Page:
|US Virgin Islands Economy|
The US Virgin Islands are a group of small islands situated in the Leeward Islands area of the Caribbean. The US Virgin Islands are part of a much larger chain of islands, with the rest belonging to the British (known as the British Virgin Islands). The US islands consist of three larger islands (Saint Croix, Saint Thomas and Saint John), as well as the historic Water Island and several smaller islands. The territory is quite small, covering an approximate area of 133 square miles, and has a population of around 108,000.
Being part of the United States, the islands use the US Dollar as their currency, as opposed to the East Caribbean Dollar that many other Caribbean locations use. The US Virgin Islands economy has one mainstay and several smaller industries that help to keep it on an even keel.
The US Virgin Islands were discovered by Western civilisation in the 15th century during the second voyage of Christopher Columbus. The 200 years that followed saw the islands embroiled in a battle for supremacy between several western nations including Spain, France, the United Kingdom and Norway. The Dutch finally won the battles and the sugar cane industry soon became a prominent feature on the islands in the 17th century. Indeed, sugar cane became the key sector in terms of the US Virgin Islands economy right through until the early part of the 19th century.
The economy then began to dwindle in line with the demand for sugar and an agreement was made that the islands would be sold to the United States in the 19th century. This agreement fell through and it was not until the First World War that the islands became the territory of the United States.
Today the main contributor to the US Virgin Islands economy is the tourism niche. The islands welcome over 2 million visitors each year, mainly from the United States of America, of course, with a mixture of overnight travellers and day trippers arriving on cruise liners. The tourism sector is so important to the US Virgin Islands economy as it accounts for 80% of the territories GDP (Gross Domestic Product) and for the employment rate for the workforce (the overall workforce figure is around 50,000).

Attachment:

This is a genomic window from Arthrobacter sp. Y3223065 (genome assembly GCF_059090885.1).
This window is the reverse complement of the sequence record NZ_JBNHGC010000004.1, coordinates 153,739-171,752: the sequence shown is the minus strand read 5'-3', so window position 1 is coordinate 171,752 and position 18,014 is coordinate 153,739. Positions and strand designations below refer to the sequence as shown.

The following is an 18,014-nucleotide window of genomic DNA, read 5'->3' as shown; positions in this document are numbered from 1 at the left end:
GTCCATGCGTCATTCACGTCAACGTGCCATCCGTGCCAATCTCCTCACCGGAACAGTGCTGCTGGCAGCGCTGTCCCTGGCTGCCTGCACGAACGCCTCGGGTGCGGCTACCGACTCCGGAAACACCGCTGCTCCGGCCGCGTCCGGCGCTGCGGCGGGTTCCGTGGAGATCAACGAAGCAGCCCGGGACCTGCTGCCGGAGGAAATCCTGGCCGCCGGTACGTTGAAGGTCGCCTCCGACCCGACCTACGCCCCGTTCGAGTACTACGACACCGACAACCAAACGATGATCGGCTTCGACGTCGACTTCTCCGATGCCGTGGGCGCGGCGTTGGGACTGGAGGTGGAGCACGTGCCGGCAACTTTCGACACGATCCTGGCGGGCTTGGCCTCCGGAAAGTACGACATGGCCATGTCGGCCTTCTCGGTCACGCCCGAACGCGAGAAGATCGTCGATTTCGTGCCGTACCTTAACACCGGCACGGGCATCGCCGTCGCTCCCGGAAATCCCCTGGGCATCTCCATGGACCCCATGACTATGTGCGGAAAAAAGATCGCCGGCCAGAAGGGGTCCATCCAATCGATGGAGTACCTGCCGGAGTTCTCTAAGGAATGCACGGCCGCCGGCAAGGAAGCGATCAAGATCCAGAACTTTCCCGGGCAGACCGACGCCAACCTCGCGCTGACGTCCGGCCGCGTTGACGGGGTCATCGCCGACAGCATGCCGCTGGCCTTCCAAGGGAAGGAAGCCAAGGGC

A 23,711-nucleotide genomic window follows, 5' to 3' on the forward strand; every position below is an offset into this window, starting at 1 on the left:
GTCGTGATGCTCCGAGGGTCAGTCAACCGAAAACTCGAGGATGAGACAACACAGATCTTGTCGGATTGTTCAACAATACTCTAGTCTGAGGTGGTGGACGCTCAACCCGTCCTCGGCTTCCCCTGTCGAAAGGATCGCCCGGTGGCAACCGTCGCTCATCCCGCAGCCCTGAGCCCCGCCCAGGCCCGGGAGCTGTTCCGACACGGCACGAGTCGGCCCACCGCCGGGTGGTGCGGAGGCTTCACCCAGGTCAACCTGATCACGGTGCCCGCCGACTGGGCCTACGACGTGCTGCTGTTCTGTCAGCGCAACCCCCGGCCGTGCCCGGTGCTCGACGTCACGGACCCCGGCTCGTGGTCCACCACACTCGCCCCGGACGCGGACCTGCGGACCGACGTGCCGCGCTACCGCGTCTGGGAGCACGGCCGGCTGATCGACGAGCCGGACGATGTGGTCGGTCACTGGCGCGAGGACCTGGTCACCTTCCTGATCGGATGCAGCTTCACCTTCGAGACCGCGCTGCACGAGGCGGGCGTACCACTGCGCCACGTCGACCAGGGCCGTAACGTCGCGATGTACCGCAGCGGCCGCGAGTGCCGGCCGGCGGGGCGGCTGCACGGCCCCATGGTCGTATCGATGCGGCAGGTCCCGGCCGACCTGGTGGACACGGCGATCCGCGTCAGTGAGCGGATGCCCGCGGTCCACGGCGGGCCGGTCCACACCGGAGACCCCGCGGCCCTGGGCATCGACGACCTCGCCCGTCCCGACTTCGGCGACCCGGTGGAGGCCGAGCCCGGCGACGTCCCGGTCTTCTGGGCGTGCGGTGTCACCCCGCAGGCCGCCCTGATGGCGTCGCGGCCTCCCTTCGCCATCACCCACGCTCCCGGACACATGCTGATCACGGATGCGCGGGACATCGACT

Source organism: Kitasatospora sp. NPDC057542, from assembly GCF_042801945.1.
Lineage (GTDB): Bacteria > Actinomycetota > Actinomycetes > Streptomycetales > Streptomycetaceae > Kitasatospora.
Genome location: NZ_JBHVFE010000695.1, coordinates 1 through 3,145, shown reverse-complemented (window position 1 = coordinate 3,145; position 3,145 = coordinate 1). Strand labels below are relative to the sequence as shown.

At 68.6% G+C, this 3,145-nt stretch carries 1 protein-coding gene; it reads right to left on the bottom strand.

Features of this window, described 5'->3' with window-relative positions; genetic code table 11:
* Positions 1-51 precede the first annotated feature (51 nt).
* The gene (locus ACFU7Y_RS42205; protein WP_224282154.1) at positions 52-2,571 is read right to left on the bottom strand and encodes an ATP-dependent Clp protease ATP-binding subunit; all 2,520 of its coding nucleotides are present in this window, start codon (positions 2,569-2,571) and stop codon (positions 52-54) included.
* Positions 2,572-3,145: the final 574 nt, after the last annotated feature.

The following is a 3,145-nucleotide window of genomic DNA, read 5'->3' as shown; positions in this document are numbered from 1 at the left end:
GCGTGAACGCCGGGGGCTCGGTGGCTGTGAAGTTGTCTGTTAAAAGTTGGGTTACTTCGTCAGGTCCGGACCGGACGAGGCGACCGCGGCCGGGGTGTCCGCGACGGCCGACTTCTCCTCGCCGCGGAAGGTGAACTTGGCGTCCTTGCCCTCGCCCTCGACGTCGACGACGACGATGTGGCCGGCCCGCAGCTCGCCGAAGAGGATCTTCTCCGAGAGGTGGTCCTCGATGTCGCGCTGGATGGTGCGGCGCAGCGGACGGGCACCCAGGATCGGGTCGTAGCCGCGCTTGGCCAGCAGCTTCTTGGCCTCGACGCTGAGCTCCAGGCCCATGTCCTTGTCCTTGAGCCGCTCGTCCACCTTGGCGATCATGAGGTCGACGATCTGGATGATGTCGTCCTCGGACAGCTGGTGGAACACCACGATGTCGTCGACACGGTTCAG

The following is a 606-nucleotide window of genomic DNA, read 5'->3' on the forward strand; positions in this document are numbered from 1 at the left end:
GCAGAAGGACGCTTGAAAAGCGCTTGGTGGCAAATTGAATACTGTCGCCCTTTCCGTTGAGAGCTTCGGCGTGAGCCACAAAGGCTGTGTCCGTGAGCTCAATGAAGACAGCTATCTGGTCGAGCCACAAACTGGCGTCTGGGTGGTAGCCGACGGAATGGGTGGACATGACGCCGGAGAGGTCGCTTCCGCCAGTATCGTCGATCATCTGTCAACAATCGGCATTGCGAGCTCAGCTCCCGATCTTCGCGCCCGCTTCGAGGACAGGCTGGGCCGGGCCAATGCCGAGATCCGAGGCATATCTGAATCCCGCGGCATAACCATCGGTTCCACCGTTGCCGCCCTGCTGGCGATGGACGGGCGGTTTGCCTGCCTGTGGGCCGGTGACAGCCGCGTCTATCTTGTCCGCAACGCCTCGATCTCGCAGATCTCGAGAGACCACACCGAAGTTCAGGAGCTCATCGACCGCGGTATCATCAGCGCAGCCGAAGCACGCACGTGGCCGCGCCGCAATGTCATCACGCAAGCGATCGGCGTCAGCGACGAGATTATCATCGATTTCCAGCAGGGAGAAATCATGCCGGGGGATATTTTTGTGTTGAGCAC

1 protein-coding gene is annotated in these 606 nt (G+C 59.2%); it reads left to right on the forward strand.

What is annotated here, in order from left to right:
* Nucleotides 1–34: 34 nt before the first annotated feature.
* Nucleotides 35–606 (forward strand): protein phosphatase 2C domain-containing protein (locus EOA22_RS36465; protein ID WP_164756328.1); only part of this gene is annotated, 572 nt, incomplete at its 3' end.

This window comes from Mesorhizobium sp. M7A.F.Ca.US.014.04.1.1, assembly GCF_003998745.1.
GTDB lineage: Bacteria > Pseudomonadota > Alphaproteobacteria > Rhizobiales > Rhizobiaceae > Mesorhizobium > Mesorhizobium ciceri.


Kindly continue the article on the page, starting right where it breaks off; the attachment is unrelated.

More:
The manufacturing industry is also a large player when it comes to sustaining the islands' economy. There are several areas in which the islands perform well including petroleum refining, textiles, electronics, rum distilling and pharmaceuticals. One of the large islands, Saint Croix, is home to the world's largest petroleum refinery. The manufacturing industry accounts for 19% of the islands' GDP and again, employs 19% of the islands' workforce.
Agriculture is one area that now remains very slow with less than 1% of GDP coming from this sector. Although the islands do produce products such as sorghum, fruit and vegetables the majority of the territory's food is imported. This sector is unlikely to be able to be developed to its full potential as the US Virgin Islands are prone to severe damage from storms.
It is unlikely that the US Virgin Islands economy will suffer in the future as it is under the control of the United States. The islands' government is also committed to developing the key industries further as well as trying to encourage a diverse range of new industries to its shores.